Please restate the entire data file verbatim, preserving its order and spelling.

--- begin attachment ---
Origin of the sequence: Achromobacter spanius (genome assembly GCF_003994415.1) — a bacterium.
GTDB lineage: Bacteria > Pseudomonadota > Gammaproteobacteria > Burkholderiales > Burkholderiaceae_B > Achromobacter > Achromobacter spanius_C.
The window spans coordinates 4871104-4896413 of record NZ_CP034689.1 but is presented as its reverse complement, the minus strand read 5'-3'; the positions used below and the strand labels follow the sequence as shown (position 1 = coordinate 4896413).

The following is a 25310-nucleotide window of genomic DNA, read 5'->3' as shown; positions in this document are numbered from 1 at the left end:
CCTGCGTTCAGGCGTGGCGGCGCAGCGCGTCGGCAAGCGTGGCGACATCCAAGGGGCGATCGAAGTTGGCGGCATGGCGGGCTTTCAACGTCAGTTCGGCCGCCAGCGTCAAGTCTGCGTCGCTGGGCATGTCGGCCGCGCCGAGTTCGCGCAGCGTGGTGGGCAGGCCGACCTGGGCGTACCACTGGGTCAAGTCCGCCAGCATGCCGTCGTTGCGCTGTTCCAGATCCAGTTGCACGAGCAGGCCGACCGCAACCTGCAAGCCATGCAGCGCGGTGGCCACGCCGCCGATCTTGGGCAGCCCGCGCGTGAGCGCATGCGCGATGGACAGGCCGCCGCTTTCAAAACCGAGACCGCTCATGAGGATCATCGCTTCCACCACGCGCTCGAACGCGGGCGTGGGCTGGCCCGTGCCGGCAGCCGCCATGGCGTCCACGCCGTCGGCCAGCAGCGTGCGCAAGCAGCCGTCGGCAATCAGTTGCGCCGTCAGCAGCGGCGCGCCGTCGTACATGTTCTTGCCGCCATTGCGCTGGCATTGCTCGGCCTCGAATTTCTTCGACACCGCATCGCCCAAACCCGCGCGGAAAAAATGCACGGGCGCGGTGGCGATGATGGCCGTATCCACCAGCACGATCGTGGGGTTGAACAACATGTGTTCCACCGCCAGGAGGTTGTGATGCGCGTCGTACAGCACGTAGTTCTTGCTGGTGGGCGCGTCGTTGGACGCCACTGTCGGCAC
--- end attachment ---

Origin of the sequence: Achromobacter spanius (genome assembly GCF_003994415.1) — a bacterium.
GTDB lineage: Bacteria > Pseudomonadota > Gammaproteobacteria > Burkholderiales > Burkholderiaceae_B > Achromobacter > Achromobacter spanius_C.
The window spans coordinates 4871104-4896413 of record NZ_CP034689.1 but is presented as its reverse complement, the minus strand read 5'-3'; the positions used below and the strand labels follow the sequence as shown (position 1 = coordinate 4896413).

The following is a 25310-nucleotide window of genomic DNA, read 5'->3' as shown; positions in this document are numbered from 1 at the left end:
CCTGCGTTCAGGCGTGGCGGCGCAGCGCGTCGGCAAGCGTGGCGACATCCAAGGGGCGATCGAAGTTGGCGGCATGGCGGGCTTTCAACGTCAGTTCGGCCGCCAGCGTCAAGTCTGCGTCGCTGGGCATGTCGGCCGCGCCGAGTTCGCGCAGCGTGGTGGGCAGGCCGACCTGGGCGTACCACTGGGTCAAGTCCGCCAGCATGCCGTCGTTGCGCTGTTCCAGATCCAGTTGCACGAGCAGGCCGACCGCAACCTGCAAGCCATGCAGCGCGGTGGCCACGCCGCCGATCTTGGGCAGCCCGCGCGTGAGCGCATGCGCGATGGACAGGCCGCCGCTTTCAAAACCGAGACCGCTCATGAGGATCATCGCTTCCACCACGCGCTCGAACGCGGGCGTGGGCTGGCCCGTGCCGGCAGCCGCCATGGCGTCCACGCCGTCGGCCAGCAGCGTGCGCAAGCAGCCGTCGGCAATCAGTTGCGCCGTCAGCAGCGGCGCGCCGTCGTACATGTTCTTGCCGCCATTGCGCTGGCATTGCTCGGCCTCGAATTTCTTCGACACCGCATCGCCCAAACCCGCGCGGAAAAAATGCACGGGCGCGGTGGCGATGATGGCCGTATCCACCAGCACGATCGTGGGGTTGAACAACATGTGTTCCACCGCCAGGAGGTTGTGATGCGCGTCGTACAGCACGTAGTTCTTGCTGGTGGGCGCGTCGTTGGACGCCACTGTCGGCAC